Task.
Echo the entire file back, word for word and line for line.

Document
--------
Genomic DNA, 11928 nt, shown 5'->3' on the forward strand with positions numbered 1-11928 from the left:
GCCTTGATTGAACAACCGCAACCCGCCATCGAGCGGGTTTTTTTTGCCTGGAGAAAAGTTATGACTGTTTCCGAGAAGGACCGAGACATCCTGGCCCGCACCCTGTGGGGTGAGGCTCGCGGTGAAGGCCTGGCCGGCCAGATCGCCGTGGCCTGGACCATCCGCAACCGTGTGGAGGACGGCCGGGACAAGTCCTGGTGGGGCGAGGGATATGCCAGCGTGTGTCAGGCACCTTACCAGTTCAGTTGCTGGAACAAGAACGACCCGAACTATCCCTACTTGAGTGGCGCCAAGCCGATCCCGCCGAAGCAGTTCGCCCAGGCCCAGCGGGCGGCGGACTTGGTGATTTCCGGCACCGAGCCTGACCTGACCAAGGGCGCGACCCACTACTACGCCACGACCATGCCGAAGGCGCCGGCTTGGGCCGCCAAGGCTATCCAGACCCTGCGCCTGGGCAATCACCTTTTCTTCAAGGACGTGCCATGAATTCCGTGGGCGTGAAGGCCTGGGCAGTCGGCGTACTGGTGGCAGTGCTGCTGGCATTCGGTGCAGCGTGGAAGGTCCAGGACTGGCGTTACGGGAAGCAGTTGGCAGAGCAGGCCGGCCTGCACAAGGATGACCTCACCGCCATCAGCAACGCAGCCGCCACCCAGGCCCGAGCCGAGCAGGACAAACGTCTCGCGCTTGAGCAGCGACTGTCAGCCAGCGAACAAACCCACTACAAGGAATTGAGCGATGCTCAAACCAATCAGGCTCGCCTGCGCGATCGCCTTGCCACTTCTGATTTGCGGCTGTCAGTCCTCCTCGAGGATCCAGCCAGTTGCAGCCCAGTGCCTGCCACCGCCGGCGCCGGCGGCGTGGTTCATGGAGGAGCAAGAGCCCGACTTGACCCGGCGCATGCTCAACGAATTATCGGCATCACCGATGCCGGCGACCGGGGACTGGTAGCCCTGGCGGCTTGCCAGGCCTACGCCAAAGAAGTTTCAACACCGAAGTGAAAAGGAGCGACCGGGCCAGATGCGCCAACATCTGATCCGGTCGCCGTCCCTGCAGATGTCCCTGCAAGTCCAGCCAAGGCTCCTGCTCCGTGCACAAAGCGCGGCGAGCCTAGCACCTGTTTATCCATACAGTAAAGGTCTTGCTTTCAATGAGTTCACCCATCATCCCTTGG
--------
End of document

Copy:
Genomic DNA, 11928 nt, shown 5'->3' on the forward strand with positions numbered 1-11928 from the left:
GCCTTGATTGAACAACCGCAACCCGCCATCGAGCGGGTTTTTTTTGCCTGGAGAAAAGTTATGACTGTTTCCGAGAAGGACCGAGACATCCTGGCCCGCACCCTGTGGGGTGAGGCTCGCGGTGAAGGCCTGGCCGGCCAGATCGCCGTGGCCTGGACCATCCGCAACCGTGTGGAGGACGGCCGGGACAAGTCCTGGTGGGGCGAGGGATATGCCAGCGTGTGTCAGGCACCTTACCAGTTCAGTTGCTGGAACAAGAACGACCCGAACTATCCCTACTTGAGTGGCGCCAAGCCGATCCCGCCGAAGCAGTTCGCCCAGGCCCAGCGGGCGGCGGACTTGGTGATTTCCGGCACCGAGCCTGACCTGACCAAGGGCGCGACCCACTACTACGCCACGACCATGCCGAAGGCGCCGGCTTGGGCCGCCAAGGCTATCCAGACCCTGCGCCTGGGCAATCACCTTTTCTTCAAGGACGTGCCATGAATTCCGTGGGCGTGAAGGCCTGGGCAGTCGGCGTACTGGTGGCAGTGCTGCTGGCATTCGGTGCAGCGTGGAAGGTCCAGGACTGGCGTTACGGGAAGCAGTTGGCAGAGCAGGCCGGCCTGCACAAGGATGACCTCACCGCCATCAGCAACGCAGCCGCCACCCAGGCCCGAGCCGAGCAGGACAAACGTCTCGCGCTTGAGCAGCGACTGTCAGCCAGCGAACAAACCCACTACAAGGAATTGAGCGATGCTCAAACCAATCAGGCTCGCCTGCGCGATCGCCTTGCCACTTCTGATTTGCGGCTGTCAGTCCTCCTCGAGGATCCAGCCAGTTGCAGCCCAGTGCCTGCCACCGCCGGCGCCGGCGGCGTGGTTCATGGAGGAGCAAGAGCCCGACTTGACCCGGCGCATGCTCAACGAATTATCGGCATCACCGATGCCGGCGACCGGGGACTGGTAGCCCTGGCGGCTTGCCAGGCCTACGCCAAAGAAGTTTCAACACCGAAGTGAAAAGGAGCGACCGGGCCAGATGCGCCAACATCTGATCCGGTCGCCGTCCCTGCAGATGTCCCTGCAAGTCCAGCCAAGGCTCCTGCTCCGTGCACAAAGCGCGGCGAGCCTAGCACCTGTTTATCCATACAGTAAAGGTCTTGCTTTCAATGAGTTCACCCATCATCCCTTGG